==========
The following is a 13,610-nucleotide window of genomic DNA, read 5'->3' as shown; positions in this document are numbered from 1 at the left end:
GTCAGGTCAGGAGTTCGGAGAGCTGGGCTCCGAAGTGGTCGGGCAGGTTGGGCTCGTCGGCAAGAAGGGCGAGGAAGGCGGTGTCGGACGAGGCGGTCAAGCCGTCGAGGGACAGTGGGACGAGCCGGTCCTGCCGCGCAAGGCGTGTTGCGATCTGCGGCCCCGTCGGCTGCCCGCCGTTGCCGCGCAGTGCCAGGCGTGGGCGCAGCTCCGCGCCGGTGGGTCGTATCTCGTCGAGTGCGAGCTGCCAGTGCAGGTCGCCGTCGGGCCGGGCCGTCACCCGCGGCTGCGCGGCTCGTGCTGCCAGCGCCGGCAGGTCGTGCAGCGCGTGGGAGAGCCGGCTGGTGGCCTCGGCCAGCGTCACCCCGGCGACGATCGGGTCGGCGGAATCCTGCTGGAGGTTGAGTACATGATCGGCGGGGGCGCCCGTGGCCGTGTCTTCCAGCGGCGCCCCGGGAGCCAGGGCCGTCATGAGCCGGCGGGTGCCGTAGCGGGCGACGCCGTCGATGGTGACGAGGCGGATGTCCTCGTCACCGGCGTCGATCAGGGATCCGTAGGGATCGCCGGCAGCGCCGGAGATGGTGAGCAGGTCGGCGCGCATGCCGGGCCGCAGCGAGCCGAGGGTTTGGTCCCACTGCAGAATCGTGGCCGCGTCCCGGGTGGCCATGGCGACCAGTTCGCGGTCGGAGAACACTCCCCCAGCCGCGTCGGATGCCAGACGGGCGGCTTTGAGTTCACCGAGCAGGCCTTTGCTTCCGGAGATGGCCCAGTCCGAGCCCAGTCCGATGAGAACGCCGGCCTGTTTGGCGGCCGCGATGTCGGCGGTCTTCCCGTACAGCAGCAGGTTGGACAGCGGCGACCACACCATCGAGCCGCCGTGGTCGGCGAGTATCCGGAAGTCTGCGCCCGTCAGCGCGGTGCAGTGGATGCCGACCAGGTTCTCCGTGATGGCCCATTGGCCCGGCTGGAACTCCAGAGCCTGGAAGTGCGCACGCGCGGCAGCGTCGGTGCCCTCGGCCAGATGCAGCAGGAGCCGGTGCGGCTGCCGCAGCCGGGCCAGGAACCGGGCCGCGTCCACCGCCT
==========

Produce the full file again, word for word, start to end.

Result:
The following is a 13,610-nucleotide window of genomic DNA, read 5'->3' as shown; positions in this document are numbered from 1 at the left end:
GTCAGGTCAGGAGTTCGGAGAGCTGGGCTCCGAAGTGGTCGGGCAGGTTGGGCTCGTCGGCAAGAAGGGCGAGGAAGGCGGTGTCGGACGAGGCGGTCAAGCCGTCGAGGGACAGTGGGACGAGCCGGTCCTGCCGCGCAAGGCGTGTTGCGATCTGCGGCCCCGTCGGCTGCCCGCCGTTGCCGCGCAGTGCCAGGCGTGGGCGCAGCTCCGCGCCGGTGGGTCGTATCTCGTCGAGTGCGAGCTGCCAGTGCAGGTCGCCGTCGGGCCGGGCCGTCACCCGCGGCTGCGCGGCTCGTGCTGCCAGCGCCGGCAGGTCGTGCAGCGCGTGGGAGAGCCGGCTGGTGGCCTCGGCCAGCGTCACCCCGGCGACGATCGGGTCGGCGGAATCCTGCTGGAGGTTGAGTACATGATCGGCGGGGGCGCCCGTGGCCGTGTCTTCCAGCGGCGCCCCGGGAGCCAGGGCCGTCATGAGCCGGCGGGTGCCGTAGCGGGCGACGCCGTCGATGGTGACGAGGCGGATGTCCTCGTCACCGGCGTCGATCAGGGATCCGTAGGGATCGCCGGCAGCGCCGGAGATGGTGAGCAGGTCGGCGCGCATGCCGGGCCGCAGCGAGCCGAGGGTTTGGTCCCACTGCAGAATCGTGGCCGCGTCCCGGGTGGCCATGGCGACCAGTTCGCGGTCGGAGAACACTCCCCCAGCCGCGTCGGATGCCAGACGGGCGGCTTTGAGTTCACCGAGCAGGCCTTTGCTTCCGGAGATGGCCCAGTCCGAGCCCAGTCCGATGAGAACGCCGGCCTGTTTGGCGGCCGCGATGTCGGCGGTCTTCCCGTACAGCAGCAGGTTGGACAGCGGCGACCACACCATCGAGCCGCCGTGGTCGGCGAGTATCCGGAAGTCTGCGCCCGTCAGCGCGGTGCAGTGGATGCCGACCAGGTTCTCCGTGATGGCCCATTGGCCCGGCTGGAACTCCAGAGCCTGGAAGTGCGCACGCGCGGCAGCGTCGGTGCCCTCGGCCAGATGCAGCAGGAGCCGGTGCGGCTGCCGCAGCCGGGCCAGGAACCGGGCCGCGTCCACCGCCT